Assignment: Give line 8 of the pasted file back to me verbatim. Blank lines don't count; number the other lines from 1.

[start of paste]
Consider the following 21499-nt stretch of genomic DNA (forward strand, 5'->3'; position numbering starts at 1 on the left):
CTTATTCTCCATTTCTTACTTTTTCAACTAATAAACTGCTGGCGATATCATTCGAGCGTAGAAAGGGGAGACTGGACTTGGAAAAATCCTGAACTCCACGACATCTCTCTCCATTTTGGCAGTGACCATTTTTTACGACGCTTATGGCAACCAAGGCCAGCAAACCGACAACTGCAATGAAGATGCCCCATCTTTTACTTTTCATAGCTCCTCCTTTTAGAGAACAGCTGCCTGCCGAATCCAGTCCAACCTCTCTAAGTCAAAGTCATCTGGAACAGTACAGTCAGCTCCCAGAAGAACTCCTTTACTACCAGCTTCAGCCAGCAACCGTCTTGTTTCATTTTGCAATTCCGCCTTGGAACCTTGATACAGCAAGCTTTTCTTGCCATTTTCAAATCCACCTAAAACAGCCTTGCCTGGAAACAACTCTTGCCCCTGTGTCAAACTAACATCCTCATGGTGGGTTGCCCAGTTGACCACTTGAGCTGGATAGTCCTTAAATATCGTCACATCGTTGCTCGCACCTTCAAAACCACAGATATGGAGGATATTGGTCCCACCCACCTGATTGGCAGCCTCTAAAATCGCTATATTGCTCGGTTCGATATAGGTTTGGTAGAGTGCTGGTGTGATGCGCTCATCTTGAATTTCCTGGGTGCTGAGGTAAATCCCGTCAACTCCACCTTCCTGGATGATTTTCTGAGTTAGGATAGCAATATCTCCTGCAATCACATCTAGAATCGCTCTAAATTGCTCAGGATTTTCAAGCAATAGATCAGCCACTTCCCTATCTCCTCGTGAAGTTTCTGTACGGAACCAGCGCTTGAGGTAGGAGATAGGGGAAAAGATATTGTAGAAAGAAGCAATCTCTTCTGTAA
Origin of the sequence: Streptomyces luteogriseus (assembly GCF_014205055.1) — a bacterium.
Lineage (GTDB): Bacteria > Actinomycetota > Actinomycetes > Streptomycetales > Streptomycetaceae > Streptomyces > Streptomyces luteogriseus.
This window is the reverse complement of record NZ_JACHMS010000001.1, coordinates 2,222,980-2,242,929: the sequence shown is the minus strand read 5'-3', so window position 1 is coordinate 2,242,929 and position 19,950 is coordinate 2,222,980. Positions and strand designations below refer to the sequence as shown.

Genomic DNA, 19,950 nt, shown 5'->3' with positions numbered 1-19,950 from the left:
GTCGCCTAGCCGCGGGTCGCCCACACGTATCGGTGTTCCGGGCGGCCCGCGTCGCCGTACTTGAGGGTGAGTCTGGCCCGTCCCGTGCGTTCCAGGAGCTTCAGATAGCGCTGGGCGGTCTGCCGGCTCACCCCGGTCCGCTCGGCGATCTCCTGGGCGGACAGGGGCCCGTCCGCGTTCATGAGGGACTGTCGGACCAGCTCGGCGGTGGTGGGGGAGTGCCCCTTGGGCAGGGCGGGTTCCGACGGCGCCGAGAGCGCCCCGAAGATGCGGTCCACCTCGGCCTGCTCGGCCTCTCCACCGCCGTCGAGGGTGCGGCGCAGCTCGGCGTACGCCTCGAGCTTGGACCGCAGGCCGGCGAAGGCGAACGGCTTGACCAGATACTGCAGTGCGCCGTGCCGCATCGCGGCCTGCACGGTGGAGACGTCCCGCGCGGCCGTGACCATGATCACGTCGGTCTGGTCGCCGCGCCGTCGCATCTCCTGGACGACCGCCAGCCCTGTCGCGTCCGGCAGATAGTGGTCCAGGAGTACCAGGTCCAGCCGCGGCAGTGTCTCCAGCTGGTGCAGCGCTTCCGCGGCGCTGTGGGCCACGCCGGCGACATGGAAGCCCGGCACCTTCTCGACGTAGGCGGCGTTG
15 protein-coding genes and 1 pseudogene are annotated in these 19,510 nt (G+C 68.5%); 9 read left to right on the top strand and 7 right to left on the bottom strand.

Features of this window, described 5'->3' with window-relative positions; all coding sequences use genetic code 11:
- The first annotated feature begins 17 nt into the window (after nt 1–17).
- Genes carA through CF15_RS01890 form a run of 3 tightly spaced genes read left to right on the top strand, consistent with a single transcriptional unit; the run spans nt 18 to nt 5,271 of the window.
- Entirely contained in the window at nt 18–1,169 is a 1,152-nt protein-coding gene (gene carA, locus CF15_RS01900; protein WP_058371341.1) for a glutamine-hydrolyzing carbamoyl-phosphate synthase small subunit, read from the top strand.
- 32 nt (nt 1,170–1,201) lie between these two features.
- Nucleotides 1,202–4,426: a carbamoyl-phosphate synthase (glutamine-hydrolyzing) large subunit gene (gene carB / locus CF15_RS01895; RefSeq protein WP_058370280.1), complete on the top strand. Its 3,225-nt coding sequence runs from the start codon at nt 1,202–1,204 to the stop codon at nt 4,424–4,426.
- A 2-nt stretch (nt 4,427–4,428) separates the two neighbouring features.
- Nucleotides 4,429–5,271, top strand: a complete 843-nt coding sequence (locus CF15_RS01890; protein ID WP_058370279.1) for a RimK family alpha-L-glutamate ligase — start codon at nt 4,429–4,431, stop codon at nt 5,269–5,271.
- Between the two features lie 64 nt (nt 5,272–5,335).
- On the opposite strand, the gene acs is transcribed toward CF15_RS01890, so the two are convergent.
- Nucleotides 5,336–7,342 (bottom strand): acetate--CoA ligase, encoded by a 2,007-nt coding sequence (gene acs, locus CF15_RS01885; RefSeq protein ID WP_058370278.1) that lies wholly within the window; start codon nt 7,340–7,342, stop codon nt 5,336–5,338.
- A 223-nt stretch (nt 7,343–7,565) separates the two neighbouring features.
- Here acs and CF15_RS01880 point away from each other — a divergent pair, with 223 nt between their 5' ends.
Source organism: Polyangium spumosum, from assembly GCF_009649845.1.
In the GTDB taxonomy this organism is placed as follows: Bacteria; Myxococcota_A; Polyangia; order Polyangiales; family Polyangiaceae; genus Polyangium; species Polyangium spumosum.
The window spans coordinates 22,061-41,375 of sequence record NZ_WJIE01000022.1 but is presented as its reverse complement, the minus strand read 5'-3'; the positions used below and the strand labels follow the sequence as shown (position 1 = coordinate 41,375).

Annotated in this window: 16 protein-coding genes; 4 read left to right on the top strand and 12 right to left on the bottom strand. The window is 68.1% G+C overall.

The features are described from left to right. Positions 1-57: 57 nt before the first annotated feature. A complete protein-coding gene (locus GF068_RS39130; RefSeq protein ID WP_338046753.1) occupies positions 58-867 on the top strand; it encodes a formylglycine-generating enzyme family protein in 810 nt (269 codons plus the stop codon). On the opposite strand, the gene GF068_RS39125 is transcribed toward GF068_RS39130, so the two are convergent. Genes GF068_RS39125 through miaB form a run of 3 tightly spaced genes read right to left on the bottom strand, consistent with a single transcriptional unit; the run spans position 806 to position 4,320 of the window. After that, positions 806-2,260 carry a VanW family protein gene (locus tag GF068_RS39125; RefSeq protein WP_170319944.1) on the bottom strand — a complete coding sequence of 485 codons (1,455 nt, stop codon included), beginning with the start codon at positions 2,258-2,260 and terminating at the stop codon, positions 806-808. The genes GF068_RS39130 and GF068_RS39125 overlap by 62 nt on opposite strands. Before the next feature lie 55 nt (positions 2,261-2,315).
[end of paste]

15 protein-coding genes and 1 pseudogene are annotated in these 19,510 nt (G+C 68.5%); 9 read left to right on the top strand and 7 right to left on the bottom strand.